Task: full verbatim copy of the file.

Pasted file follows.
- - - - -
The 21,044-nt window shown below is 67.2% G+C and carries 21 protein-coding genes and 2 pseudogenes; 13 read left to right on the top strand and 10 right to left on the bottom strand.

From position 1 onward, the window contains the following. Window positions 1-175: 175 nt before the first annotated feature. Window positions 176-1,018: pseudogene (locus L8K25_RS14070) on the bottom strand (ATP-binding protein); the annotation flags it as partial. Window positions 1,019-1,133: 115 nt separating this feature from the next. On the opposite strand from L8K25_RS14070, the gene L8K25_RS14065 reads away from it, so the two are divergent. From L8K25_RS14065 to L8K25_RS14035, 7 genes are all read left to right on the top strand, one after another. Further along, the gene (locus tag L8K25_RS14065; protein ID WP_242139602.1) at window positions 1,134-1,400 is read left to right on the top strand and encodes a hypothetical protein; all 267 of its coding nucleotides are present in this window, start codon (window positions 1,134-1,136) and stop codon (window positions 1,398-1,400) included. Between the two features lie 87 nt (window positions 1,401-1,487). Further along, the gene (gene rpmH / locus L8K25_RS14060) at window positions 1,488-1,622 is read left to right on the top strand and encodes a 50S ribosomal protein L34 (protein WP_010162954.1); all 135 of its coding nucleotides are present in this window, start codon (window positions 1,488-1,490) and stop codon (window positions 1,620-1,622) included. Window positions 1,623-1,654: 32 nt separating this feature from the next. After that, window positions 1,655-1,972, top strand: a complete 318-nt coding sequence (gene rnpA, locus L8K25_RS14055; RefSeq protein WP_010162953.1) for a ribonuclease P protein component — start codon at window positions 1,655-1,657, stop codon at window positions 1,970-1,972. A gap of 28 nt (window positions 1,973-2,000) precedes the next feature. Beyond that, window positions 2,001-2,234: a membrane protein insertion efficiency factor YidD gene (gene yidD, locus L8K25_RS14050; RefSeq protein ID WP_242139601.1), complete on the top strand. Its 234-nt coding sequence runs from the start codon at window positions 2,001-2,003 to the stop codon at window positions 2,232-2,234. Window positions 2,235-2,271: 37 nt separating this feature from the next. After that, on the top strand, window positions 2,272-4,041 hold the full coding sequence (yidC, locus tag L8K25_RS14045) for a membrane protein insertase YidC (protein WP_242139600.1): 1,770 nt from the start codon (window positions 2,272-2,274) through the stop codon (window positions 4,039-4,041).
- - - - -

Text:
The 21,044-nt window shown below is 67.2% G+C and carries 21 protein-coding genes and 2 pseudogenes; 13 read left to right on the top strand and 10 right to left on the bottom strand.

From position 1 onward, the window contains the following. Window positions 1-175: 175 nt before the first annotated feature. Window positions 176-1,018: pseudogene (locus L8K25_RS14070) on the bottom strand (ATP-binding protein); the annotation flags it as partial. Window positions 1,019-1,133: 115 nt separating this feature from the next. On the opposite strand from L8K25_RS14070, the gene L8K25_RS14065 reads away from it, so the two are divergent. From L8K25_RS14065 to L8K25_RS14035, 7 genes are all read left to right on the top strand, one after another. Further along, the gene (locus tag L8K25_RS14065; protein ID WP_242139602.1) at window positions 1,134-1,400 is read left to right on the top strand and encodes a hypothetical protein; all 267 of its coding nucleotides are present in this window, start codon (window positions 1,134-1,136) and stop codon (window positions 1,398-1,400) included. Between the two features lie 87 nt (window positions 1,401-1,487). Further along, the gene (gene rpmH / locus L8K25_RS14060) at window positions 1,488-1,622 is read left to right on the top strand and encodes a 50S ribosomal protein L34 (protein WP_010162954.1); all 135 of its coding nucleotides are present in this window, start codon (window positions 1,488-1,490) and stop codon (window positions 1,620-1,622) included. Window positions 1,623-1,654: 32 nt separating this feature from the next. After that, window positions 1,655-1,972, top strand: a complete 318-nt coding sequence (gene rnpA, locus L8K25_RS14055; RefSeq protein WP_010162953.1) for a ribonuclease P protein component — start codon at window positions 1,655-1,657, stop codon at window positions 1,970-1,972. A gap of 28 nt (window positions 1,973-2,000) precedes the next feature. Beyond that, window positions 2,001-2,234: a membrane protein insertion efficiency factor YidD gene (gene yidD, locus L8K25_RS14050; RefSeq protein ID WP_242139601.1), complete on the top strand. Its 234-nt coding sequence runs from the start codon at window positions 2,001-2,003 to the stop codon at window positions 2,232-2,234. Window positions 2,235-2,271: 37 nt separating this feature from the next. After that, on the top strand, window positions 2,272-4,041 hold the full coding sequence (yidC, locus tag L8K25_RS14045) for a membrane protein insertase YidC (protein WP_242139600.1): 1,770 nt from the start codon (window positions 2,272-2,274) through the stop codon (window positions 4,039-4,041).